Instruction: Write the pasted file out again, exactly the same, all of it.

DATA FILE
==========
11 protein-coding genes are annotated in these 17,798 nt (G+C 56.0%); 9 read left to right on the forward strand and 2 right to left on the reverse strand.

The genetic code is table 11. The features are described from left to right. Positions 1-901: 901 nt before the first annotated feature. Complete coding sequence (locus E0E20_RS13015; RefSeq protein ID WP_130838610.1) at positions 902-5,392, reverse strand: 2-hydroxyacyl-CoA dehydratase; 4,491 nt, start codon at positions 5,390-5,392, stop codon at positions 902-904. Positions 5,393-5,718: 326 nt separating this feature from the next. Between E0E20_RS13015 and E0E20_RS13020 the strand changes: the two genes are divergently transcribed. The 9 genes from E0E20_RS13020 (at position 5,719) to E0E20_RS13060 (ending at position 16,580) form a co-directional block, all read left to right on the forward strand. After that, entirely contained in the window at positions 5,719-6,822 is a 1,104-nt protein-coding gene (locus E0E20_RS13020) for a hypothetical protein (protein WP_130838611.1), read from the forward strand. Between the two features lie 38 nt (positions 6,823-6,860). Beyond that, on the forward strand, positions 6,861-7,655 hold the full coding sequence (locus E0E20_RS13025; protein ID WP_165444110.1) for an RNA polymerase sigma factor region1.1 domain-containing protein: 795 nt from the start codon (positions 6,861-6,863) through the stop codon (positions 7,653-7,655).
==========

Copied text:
11 protein-coding genes are annotated in these 17,798 nt (G+C 56.0%); 9 read left to right on the forward strand and 2 right to left on the reverse strand.

The genetic code is table 11. The features are described from left to right. Positions 1-901: 901 nt before the first annotated feature. Complete coding sequence (locus E0E20_RS13015; RefSeq protein ID WP_130838610.1) at positions 902-5,392, reverse strand: 2-hydroxyacyl-CoA dehydratase; 4,491 nt, start codon at positions 5,390-5,392, stop codon at positions 902-904. Positions 5,393-5,718: 326 nt separating this feature from the next. Between E0E20_RS13015 and E0E20_RS13020 the strand changes: the two genes are divergently transcribed. The 9 genes from E0E20_RS13020 (at position 5,719) to E0E20_RS13060 (ending at position 16,580) form a co-directional block, all read left to right on the forward strand. After that, entirely contained in the window at positions 5,719-6,822 is a 1,104-nt protein-coding gene (locus E0E20_RS13020) for a hypothetical protein (protein WP_130838611.1), read from the forward strand. Between the two features lie 38 nt (positions 6,823-6,860). Beyond that, on the forward strand, positions 6,861-7,655 hold the full coding sequence (locus E0E20_RS13025; protein ID WP_165444110.1) for an RNA polymerase sigma factor region1.1 domain-containing protein: 795 nt from the start codon (positions 6,861-6,863) through the stop codon (positions 7,653-7,655).